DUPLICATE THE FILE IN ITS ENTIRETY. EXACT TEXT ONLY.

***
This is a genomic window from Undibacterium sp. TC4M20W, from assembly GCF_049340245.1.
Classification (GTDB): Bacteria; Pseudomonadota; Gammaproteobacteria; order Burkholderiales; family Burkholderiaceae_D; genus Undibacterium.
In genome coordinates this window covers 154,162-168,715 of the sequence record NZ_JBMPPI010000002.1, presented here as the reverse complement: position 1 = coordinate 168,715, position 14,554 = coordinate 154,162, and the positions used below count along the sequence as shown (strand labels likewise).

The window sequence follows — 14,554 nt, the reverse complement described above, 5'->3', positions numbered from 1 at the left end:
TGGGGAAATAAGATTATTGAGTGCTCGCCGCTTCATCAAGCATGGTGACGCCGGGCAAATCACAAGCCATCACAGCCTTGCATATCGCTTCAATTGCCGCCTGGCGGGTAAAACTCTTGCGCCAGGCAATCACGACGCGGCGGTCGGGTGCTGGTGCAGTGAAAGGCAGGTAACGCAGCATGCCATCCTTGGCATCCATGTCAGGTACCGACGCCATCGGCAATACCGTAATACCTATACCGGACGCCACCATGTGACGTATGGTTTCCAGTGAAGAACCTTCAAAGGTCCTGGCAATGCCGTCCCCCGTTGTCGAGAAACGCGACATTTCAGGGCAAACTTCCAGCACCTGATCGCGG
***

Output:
This is a genomic window from Undibacterium sp. TC4M20W, from assembly GCF_049340245.1.
Classification (GTDB): Bacteria; Pseudomonadota; Gammaproteobacteria; order Burkholderiales; family Burkholderiaceae_D; genus Undibacterium.
In genome coordinates this window covers 154,162-168,715 of the sequence record NZ_JBMPPI010000002.1, presented here as the reverse complement: position 1 = coordinate 168,715, position 14,554 = coordinate 154,162, and the positions used below count along the sequence as shown (strand labels likewise).

The window sequence follows — 14,554 nt, the reverse complement described above, 5'->3', positions numbered from 1 at the left end:
TGGGGAAATAAGATTATTGAGTGCTCGCCGCTTCATCAAGCATGGTGACGCCGGGCAAATCACAAGCCATCACAGCCTTGCATATCGCTTCAATTGCCGCCTGGCGGGTAAAACTCTTGCGCCAGGCAATCACGACGCGGCGGTCGGGTGCTGGTGCAGTGAAAGGCAGGTAACGCAGCATGCCATCCTTGGCATCCATGTCAGGTACCGACGCCATCGGCAATACCGTAATACCTATACCGGACGCCACCATGTGACGTATGGTTTCCAGTGAAGAACCTTCAAAGGTCCTGGCAATGCCGTCCCCCGTTGTCGAGAAACGCGACATTTCAGGGCAAACTTCCAGCACCTGATCGCGG